CHARLOTTE N.C.—NASCAR, born out of moonshine running during Prohibition, continually focuses on building its fan base. Product relevance and fan experience are two key areas of fan acquisition. Social and digital media are used to drive the brand and develop new fans and followers. The tracks are Wi-Fied to support interactivity within the venues.

Social media was used to promote a show called “100,000 Cameras,” a show that captured the NASCAR Sprint All Star Race May 16 at the Charlotte Motor Speedway. Two-hundred hours of video was posted. Fox Sports had 250,000 viewers for the show, up 146 percent for the time slot. The race franchise uses Elemental Video for live streaming.

The NASCAR Fan Engagement Center is a glassed-in, free-standing room on the 8th floor of the NASCAR facility, in an area overlooking the downtown development. It’s basically an ultra-modern control room equal to any depicted in a recent high-tech sci-fi flick. A bank of 13, 46-inch displays lines the curving wall under a 12-foot ceiling. Five or six display 3D data visualization maps that reveal what’s trending on social media platforms. Which driver, which race, broadcast partners, and so forth. It helps them track what fans are talking about.

TV Technology tests this: “Live at the #NASCAR fan & Media Engagement Center. Seeing if they track my tweet.” 1:57 p.m.

@TVBroadcast: “We are tracking it!” 2:19 p.m.

Sean Doherty is director of Digital and Social Engagement for NASCAR. He said NASCAR monitors more than 100 live events and more than 400 industry announcements per year, from qualifying events and test runs to races and sponsor announcements. All are tweet-tracked and promoted on social media.

On the track, NASCAR is also testing technology to automate its pit road, including officiating. With 43 teams and 43 cars all on pit road at one time, officiating can be difficult and dangerous. The automated system will allow NASCAR to utilize technology, including video, to immediately identify penalties. It’s expected to launch in 2015.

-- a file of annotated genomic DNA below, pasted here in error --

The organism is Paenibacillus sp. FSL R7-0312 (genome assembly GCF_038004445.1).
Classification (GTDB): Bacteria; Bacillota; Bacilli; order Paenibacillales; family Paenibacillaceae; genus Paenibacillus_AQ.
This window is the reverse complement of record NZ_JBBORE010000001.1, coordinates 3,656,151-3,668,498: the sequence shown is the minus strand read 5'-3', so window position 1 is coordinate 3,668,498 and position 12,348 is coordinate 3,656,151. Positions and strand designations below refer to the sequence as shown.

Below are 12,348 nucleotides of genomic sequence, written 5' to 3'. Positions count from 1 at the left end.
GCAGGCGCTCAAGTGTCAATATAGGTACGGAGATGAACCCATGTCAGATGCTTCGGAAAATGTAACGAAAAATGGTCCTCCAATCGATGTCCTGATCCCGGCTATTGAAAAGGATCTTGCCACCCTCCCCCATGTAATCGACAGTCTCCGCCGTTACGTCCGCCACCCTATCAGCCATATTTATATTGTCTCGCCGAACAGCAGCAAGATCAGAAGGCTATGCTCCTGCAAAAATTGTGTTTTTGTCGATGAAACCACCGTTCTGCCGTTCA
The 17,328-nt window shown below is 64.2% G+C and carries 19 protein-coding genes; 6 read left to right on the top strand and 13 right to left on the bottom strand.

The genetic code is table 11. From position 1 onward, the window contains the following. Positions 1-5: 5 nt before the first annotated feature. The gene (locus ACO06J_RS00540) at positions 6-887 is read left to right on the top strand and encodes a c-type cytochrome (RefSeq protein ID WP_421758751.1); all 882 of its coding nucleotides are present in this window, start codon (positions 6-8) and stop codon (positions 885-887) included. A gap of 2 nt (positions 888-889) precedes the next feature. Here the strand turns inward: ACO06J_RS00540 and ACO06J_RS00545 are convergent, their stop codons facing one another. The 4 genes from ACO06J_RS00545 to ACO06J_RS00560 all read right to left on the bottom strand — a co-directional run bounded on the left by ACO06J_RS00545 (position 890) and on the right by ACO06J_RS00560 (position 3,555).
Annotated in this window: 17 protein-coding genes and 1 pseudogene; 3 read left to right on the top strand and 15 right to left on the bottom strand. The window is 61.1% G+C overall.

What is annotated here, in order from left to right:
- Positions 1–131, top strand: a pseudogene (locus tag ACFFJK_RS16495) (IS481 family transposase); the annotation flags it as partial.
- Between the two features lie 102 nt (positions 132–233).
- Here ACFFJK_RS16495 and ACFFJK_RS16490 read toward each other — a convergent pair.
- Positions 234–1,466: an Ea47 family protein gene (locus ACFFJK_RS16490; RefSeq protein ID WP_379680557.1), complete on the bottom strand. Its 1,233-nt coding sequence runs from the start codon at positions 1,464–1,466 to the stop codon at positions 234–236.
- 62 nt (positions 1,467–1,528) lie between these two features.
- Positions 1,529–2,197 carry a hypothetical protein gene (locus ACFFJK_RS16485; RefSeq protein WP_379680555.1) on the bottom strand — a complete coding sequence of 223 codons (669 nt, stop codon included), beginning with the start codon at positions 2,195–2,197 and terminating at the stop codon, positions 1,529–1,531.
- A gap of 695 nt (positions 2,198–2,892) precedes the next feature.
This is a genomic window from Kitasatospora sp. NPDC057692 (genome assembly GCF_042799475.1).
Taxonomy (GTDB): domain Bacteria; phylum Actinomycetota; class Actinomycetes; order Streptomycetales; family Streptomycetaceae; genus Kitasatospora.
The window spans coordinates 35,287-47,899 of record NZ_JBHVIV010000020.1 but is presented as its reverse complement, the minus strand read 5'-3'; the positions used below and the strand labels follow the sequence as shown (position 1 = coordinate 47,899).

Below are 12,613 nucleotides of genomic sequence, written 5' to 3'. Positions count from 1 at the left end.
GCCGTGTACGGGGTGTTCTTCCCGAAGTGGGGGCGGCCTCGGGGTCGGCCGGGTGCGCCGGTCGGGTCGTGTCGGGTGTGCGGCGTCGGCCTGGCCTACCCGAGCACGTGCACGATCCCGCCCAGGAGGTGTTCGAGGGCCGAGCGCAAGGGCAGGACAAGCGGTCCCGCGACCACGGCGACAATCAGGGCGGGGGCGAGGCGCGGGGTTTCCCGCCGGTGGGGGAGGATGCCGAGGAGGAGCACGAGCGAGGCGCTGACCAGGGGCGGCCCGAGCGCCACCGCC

The race franchise is in the process of replacing T-1s with fiber for gigabit Ethernet connectivity at the tracks. There are 23 venues. Daytona was done last year at a cost of around $1 million. Eight more are scheduled to be done this year.

“Typical connectivity is a series of T-1 connections averaging 9 Mbps of data transfer for the TV compound and NASCAR’s official timing and scoring. Currently, video is transferred back to the NASCAR Plaza using two video muxes over satellite. With the addition of the gigabit circuit, these muxes will now be sent back over IP, significantly reducing the cost of transmission,” according to Christopher Witmayer, director of Broadcast, Post Production and New Media Technology at the NASCAR Media Group.

NASCAR also is leveraging its library, comprising 220,000 hours and 800,000 assets, and systematically making it available online. It is the largest motorsports library in the world, according to Steve Stum, vice president of NASCAR Operations and Technical Productions.

Bill Stafford, NASCAR’s Facility and Studio Operations director, says the broadcast operations center is “built a little like a truck.”

There are 21 fiber-based edit bays. Ten more are being added as editing is being transitioned from Final Cut to Adobe Premiere. Two to four TB of media is ingested each day. Selective ISOs are being recorded at track on EVS. Due to the amount of cameras—up to 38—recording and transporting adds an additional challenge, so these feeds are recorded and selective highlights are saved in a melt reel.

LTO is employed for archiving. NASCAR has 9 PBs of data in the archive, all of it in Apple ProRes 100. A handful of people sit at half-a-dozen terminals or so and enter metadata by hand. The are more than 8 million metadata points and growing at 900 TB per year.

The tape library prior to 2014 is stored on LTO-4 and recently switched to LTO-6. By switching to LTO-6, the NASCAR library will be able to support up to 24 PB of LTO-6 media. NASCAR supports 2.2 PB of spinning disk storage with all 220,000 hours of proxy videos available 24x7, as well as storage for current projects being edited. StorNext is used for a file-sharing platform, powered by Reach Engine from Levels Beyond for asset management, and IBM’s RamSan for nearline Flash storage. The network does 128 simultaneous transcodes.

Telestream Vantage transcodes 25 formats, everything from GoPro to RedEpic at 5K, into extremely high quality 720p Apple ProRes H.264 proxies from the 18 EVS channels that come in. Producers work with the proxies, finalize in Apple ProRes 100 and “Viola!” Stum says. “TV.”

NASCAR stores a complete copy of the Video Archive in a SpectaLogic T-Finity robot, which is available for NASCAR Productions to pull content high resolution content from during edit sessions. A replicate copy of each LTO is also stored offs-site and can be brought back to NASCAR Plaza should a tape need replacing. Though we do not have a ‘geo-redundant’ archive, this is certainly in review and may be on our future roadmap.

The International Control Room is connected to the track using an MPEG-4 MUX transport delivered over satellite. Material is edited live and played back via EVS to the satellite farm, out to 172 countries and territories in 25 languages.